My dad was a happy and joking person. He was there when you needed him. He loved to be around family and friends. I remember when he took us out for ice cream. I miss my dad very much and he is with me in my heart. I am very proud of my dad, who is my hero and I will make him proud. My dad taught me to live life to the fullest. There's not a day that goes by that I don't think of him. Even when I go to sleep I dream about him.

U.S. Customs Service Special Agent Gary Friedli.

Agent Friedli was assigned to the Resident Agent in Charge in Douglas, Ariz. Agent Friedli had been en route to investigate a drug smuggling activity when he was involved in a fatal traffic accident. He died on March 4, 1998, after eight and half years of government service.

Parents Jack and Ruth Friedli, brother Roger, sister Juli and other family members remember Gary as "energetic, goal centered and well liked by everyone." Gary's mother Ruth Friedli spoke for the family, saying,

In elementary school, Gary insisted on finishing his homework right after school so he could have the rest of the time to play. After graduation from the University of Wisconsin-Eau Claire, he worked and saved for a nine-week trip to Europe.

He completed his master's degree in international studies at the University of Denver. He travelled to Washington, D.C., knowing only one person with whom he could live temporarily while he hunted for a job in federal government. He worked first with the Treasury Department, then the Financial Crimes Enforcement Network as an intelligence analyst. But Gary wanted a job with some action. When he began working for the U.S. Customs Service, he liked what he was doing. We have many special memories of our Gary. He was our middle child. He was mild mannered and shy. He liked to hike, go camping and read. His favorite subject was history.

One of his favorite things to do was to play with his nephews and nieces. While rolling on the floor with his nephews he would ask: 'Who is the King?' They would say, 'Uncle Gary is the King.' Gary brought a great deal of joy and happiness to our family, and we all miss him so very much.

Dorene Kulpa Friedli, the wife Gary left behind, says that although it's been 12 years since Gary was killed in the line of duty, "It seems like only yesterday that I last saw Gary's smile and felt his large, but gentle presence." She went on to say,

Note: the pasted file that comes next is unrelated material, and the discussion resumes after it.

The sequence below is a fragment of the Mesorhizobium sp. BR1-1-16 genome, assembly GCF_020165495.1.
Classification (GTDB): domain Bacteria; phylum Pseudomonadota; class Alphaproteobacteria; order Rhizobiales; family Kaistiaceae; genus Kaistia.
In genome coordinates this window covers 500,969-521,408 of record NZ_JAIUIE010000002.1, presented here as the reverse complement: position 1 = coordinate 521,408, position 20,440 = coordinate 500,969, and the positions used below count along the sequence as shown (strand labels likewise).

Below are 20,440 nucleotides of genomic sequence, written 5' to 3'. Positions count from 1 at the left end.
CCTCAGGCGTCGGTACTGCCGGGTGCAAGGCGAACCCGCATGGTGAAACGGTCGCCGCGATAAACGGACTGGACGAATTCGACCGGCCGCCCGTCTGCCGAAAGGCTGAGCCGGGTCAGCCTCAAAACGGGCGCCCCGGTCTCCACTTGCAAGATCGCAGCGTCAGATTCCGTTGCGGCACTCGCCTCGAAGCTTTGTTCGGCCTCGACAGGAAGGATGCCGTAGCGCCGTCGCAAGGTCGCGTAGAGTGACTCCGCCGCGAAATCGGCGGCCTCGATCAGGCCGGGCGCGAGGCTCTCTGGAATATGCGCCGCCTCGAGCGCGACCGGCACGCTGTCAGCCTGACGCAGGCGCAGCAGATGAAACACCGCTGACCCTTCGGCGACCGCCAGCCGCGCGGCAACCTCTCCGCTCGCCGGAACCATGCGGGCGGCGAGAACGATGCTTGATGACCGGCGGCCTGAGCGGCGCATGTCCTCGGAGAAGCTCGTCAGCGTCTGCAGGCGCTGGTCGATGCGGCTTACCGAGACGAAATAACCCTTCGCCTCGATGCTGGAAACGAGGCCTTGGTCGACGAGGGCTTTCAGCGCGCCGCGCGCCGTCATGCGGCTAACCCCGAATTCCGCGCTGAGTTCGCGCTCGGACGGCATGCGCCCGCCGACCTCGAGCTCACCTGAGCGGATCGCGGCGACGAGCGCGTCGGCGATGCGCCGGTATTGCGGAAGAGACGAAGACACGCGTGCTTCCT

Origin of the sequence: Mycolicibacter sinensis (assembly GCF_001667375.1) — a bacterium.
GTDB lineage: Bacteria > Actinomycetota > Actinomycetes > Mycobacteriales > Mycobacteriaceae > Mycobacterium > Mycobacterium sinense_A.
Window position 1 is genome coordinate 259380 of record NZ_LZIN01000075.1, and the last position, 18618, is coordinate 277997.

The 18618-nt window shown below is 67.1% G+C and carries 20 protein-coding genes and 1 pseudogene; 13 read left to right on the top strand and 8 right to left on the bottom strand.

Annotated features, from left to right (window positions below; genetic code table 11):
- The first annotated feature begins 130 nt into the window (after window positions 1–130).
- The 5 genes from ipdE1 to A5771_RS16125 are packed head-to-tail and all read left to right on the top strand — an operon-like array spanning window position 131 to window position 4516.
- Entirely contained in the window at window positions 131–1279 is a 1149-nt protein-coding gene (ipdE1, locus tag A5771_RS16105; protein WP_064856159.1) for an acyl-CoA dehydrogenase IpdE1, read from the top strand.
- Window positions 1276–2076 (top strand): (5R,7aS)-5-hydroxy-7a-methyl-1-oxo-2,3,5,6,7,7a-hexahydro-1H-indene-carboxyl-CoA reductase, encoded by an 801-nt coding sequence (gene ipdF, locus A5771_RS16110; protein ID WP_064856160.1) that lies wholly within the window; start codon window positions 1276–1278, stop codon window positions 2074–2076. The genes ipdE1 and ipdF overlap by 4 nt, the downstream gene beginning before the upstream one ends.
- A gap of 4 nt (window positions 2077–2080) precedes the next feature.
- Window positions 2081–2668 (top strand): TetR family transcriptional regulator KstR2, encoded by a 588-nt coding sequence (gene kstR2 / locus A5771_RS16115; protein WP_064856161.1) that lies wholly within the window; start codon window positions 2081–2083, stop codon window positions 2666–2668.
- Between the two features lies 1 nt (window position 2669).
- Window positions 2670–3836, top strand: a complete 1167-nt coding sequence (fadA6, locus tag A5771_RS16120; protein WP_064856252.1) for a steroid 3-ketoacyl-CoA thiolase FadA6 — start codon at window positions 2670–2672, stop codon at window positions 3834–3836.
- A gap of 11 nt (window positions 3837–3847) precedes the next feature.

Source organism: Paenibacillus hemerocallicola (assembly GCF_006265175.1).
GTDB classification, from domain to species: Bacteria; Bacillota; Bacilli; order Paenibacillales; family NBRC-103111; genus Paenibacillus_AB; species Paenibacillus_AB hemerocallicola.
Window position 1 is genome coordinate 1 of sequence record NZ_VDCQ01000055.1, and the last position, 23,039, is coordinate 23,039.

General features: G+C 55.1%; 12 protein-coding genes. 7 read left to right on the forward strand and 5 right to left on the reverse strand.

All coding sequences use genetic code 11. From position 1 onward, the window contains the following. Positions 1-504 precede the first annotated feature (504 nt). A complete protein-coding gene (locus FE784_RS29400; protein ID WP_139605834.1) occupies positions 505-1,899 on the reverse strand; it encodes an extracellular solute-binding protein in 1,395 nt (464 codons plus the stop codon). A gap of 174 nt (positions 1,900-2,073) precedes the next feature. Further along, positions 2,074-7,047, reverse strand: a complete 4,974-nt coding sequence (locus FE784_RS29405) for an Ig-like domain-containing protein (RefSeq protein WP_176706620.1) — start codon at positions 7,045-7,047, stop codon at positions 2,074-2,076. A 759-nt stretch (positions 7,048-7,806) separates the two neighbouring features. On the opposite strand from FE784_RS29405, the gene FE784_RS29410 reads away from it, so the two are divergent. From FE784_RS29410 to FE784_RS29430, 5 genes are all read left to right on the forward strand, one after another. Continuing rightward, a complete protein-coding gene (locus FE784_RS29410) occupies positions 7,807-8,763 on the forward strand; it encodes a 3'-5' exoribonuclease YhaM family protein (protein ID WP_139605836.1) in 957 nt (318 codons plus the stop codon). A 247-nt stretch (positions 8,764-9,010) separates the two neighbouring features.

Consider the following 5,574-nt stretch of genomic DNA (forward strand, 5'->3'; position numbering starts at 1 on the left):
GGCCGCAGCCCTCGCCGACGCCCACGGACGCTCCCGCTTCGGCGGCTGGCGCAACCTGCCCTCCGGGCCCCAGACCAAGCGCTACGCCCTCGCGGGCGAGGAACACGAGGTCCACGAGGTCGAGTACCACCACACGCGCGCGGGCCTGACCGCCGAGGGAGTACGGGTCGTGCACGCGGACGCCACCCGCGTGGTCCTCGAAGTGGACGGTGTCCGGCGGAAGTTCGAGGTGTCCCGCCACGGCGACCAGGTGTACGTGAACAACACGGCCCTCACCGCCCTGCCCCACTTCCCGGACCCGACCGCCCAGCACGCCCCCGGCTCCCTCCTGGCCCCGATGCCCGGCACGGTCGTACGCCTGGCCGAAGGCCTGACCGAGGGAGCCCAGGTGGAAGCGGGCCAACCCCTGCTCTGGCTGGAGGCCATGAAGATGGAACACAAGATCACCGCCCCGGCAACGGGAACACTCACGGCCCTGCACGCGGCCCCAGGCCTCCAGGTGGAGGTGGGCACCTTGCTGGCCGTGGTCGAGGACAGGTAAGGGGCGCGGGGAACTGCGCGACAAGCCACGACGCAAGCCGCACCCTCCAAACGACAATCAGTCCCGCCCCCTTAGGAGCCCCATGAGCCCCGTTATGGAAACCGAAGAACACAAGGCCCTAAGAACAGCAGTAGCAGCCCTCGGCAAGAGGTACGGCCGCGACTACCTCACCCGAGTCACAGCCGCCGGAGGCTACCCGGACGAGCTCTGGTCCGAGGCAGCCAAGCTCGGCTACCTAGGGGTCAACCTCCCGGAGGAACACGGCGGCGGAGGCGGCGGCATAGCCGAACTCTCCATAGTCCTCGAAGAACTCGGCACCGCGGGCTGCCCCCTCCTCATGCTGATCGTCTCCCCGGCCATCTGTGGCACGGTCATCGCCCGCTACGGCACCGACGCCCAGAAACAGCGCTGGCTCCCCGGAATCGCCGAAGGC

Gary was the epitome of strength, honor and trust. He loved his family and his friends. It was an honor to be his wife. He helped to make every day special for me and my daughter, Alexa, who became his daughter.

Gary's dream of becoming a police officer, combined with his love of history, especially World War II, led him to his career as a federal law enforcement agent serving his country.

My favorite picture of Gary is of him sitting on a gigantic rock during a nature hike looking outward. To me, it looks like he is looking out across time-and looking for the next adventure for us to go on.

U.S. Customs Service Senior Special Agent Manuel Zurita VII.

Agent Zurita was assisting the U.S. Secret Service on a presidential protection detail while President William J. Clinton was in the U.S. Virgin Islands. Agent Zurita's vessel struck a coral reef, and he was severely injured. Agent Zurita died from his injuries on January 6, 1998. He had 12 years of government service.

Maria Zurita, Manuel's sister, still meets many people who knew her brother. She said,

When I worked as a supervisory customs officer at the Miami International Airport, agents would see my name tag and say 'Zurita? I knew Zurita.'

When they found out I was his sister, they would hug me. It was so emotional. Manuel knew so many people who all spoke so highly of him. It made me feel so proud. Twelve years after his death, not a day goes by that somebody doesn't mention his name.

Denisse Zurita describes her father as "very happy…a social butterfly." She continued saying,

Wherever he'd go he met people he knew. He loved his job. He always looked forward to the next day…the next case. He was passionate about his work. He was another person out there helping with drug enforcement and fighting crime. He was always looking for a way to help people. He wasn't selfish. There's no room for that in law enforcement.

My dad was family oriented. On Saturdays we would either clean the house together or go on family outings. My father had so many interests-from computers to woodworking to amateur radios. My dad could do anything. He was my super hero.